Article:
Now, other labs have found signs of transgenes in maize landraces in Mexico. Sol Ortiz-García of the Ministry of Environmental and Natural Resources in Mexico City described the findings of two research teams at the July botany meeting. Farmers who bought U.S. corn as animal feed may have tried growing some of it, or the feed corn may have sprouted spontaneously.
The teams are gathering further data to confirm the presence of the transgenes, but Snow says, “I believe it.”
Canadian scientists have described transgene movement from a different crop. Farmers grow canola for the oil in its seeds, and controlling weeds in the fields had ranked high among canola-grower headaches. Starting in 1996, strains genetically engineered to withstand treatment by one of two herbicides have become popular in Canada. These strains could then be doused with pesticide powerful enough to wipe out troublesome weeds. About 70 percent of the country’s crop carry a transgene to aid in weed control.
Those transgenic plants are hybridizing with Brassica rapa, one of the weedy parents of crop canola, according to Suzanne Warwick at Agriculture Canada in Ottawa. She and her colleagues documented the first crop-wild hybrid from a regular commercial field in the August 2003 Theoretical and Applied Genetics.
Transgenes also move from one type of crop canola to another. A canola field planted with one variety sprouted hybrid volunteers that combined the herbicide resistances of their parents, Linda Hall of Agriculture Canada in Edmonton, Alberta, and her colleagues reported in 2001.
The canola-transgene movement can complicate life for farmers, Hall says. Canola seeds that stay in the ground after the farmer has rotated crops can pop up as weeds in a wheat or barley field. If those volunteers have picked up unexpected herbicide resistance, the farmer’s herbicide regimen may be insufficient.
Is the canola-gene flow a lot or a little? It doesn’t matter, says John Burke, now at Vanderbilt University in Nashville. In 2001, he and Loren Rieseberg of Indiana University in Bloomington published an analysis of what it takes for a new form of a gene to get established if it moves into a weed or other species. They reported that the rate at which a gene migrates makes little difference, compared with whether it helps the plant survive and reproduce.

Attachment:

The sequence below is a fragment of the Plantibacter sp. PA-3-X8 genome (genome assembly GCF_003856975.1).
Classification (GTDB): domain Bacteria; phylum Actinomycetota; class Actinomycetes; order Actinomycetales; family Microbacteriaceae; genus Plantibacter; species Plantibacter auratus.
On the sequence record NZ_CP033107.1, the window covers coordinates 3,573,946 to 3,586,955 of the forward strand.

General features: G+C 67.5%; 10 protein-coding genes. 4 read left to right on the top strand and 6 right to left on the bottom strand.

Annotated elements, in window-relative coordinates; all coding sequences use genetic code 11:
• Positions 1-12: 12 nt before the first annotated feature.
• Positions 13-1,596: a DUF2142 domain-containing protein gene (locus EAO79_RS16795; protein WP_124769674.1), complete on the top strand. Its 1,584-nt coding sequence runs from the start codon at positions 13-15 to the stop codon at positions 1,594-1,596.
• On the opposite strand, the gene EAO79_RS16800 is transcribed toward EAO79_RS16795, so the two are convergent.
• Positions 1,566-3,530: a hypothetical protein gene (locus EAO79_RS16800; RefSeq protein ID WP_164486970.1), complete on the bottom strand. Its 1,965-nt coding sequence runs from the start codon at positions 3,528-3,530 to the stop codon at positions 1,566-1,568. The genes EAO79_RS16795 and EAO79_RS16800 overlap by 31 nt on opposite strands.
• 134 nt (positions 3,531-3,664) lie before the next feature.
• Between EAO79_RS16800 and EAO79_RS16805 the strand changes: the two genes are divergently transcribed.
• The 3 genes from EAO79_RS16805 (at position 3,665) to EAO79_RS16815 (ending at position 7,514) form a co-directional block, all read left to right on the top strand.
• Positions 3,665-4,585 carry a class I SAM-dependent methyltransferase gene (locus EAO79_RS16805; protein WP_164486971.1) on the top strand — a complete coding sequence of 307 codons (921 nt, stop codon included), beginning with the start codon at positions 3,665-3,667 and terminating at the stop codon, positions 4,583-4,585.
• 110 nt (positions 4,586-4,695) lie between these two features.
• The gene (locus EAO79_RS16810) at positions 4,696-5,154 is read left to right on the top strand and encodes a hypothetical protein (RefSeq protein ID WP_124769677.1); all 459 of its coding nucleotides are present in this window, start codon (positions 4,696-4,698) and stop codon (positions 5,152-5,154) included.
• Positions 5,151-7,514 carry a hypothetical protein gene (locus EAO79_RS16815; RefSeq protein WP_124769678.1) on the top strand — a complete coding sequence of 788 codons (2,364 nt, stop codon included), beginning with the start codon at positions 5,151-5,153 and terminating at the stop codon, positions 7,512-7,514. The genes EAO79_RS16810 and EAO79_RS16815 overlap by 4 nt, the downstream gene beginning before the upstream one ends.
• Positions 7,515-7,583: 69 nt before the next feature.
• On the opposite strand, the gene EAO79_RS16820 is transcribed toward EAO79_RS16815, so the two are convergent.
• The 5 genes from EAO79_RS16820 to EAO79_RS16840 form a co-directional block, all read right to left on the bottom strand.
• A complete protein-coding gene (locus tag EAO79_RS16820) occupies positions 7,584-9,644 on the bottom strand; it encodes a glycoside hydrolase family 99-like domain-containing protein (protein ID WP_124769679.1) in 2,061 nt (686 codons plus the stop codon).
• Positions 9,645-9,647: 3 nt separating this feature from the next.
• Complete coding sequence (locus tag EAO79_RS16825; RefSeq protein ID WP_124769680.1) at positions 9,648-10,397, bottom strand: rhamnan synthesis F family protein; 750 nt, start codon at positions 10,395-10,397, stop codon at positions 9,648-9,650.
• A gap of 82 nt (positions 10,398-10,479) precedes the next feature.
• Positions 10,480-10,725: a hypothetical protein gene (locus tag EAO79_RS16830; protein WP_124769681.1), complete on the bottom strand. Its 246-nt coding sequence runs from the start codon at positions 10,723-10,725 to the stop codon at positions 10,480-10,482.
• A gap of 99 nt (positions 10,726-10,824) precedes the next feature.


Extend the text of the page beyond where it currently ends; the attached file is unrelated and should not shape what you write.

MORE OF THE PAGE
According to Burke and Rieseberg, if a transferred gene supercharges a plant into leaving more offspring, the gene will spread. “If it’s disadvantageous or neutral, it won’t do much, no matter how high the rate of gene flow,” he says.
Some scientists looking for benefits to plants that receive stray transgenes have studied crops instead of weeds. They pitted the engineered version of a crop against its old-fashioned counterpart in a survival marathon. In the first test of survival advantages conferred by a transgene in a natural setting, Mick J. Crawley of Imperial College in Berkshire, England, and his colleagues chose 12 habitats. In each, they planted adjacent patches of transgenic and traditional versions of several crops: rape, maize, beets, and potatoes. The researchers then left the plants to fend for themselves.
After monitoring the experiment for 10 years, Crawley and his team reported in 2001 that none of the transgenic-plant populations had lasted significantly longer than the conventional ones did, and none of the patches had gained ground.
The experiment made the transgenics look pretty tame. Yet Crawley cautions that the crops his team examined had been engineered to resist herbicides, moth and butterfly caterpillars, and perhaps those qualities didn’t matter much in the wild. Transgenes that confer different advantages, such as tolerance to drought or to other pests, might make more of difference.
Snow and Burke are approaching the problem by inserting transgenes into wild relatives of commercial plants. They both used wild sunflowers but studied different genes and got different results.
Snow and her colleagues began with wild sunflowers engineered to make the Bt pesticide, a toxin named for the Bacillus thuringiensis bacterium, in which the gene originates. The researchers used traditional breeding methods to move the gene into the wild sunflowers, which they planted in contained fields.
The souped-up wildlings set 50 percent more seeds than the regular wild ones did. “We were surprised,” says Snow. Her team’s results appeared in the April Ecological Applications.
In a series of studies, Burke and his colleagues are tracking a genetic construct called OxOx, which fortifies commercial sunflowers against white mold. The pathogen’s abundant oxalic acid, or oxalate, breaks down plant tissue, and the transgene OxOx encodes the amino acid sequence for oxalate oxidase. The transgene is “making an antacid,” Burke explains.
Earlier work showed that about two-thirds of all commercial U.S. sunflower fields lie near wild sunflowers that bloom at the same time. He calls gene flow between commercial and wild sunflowers “a virtual certainty.” To mimic this potential spread, Burke and Rieseberg bred OxOx into a wild species and planted the enhanced offspring in cages in California, Indiana, and North Dakota.
The researchers exposed all the offspring plus unenhanced wild plants to white mold. Burke says that the gene gave different levels of protection from mold in the different states.
In none of the three states, however, did the genetically enhanced plants set significantly more seeds than the wild ones did, the researchers reported in the May 23 Science. If results from more years confirm these findings, the gene probably won’t create aggressive weeds, they conclude.
Burke says his work “provides a nice counterpoint” to the study on the Bt gene. The disparity in outcomes, he says, emphasizes that for transgenes, “we need to be assessing the risks and benefits on a case-by-case basis.”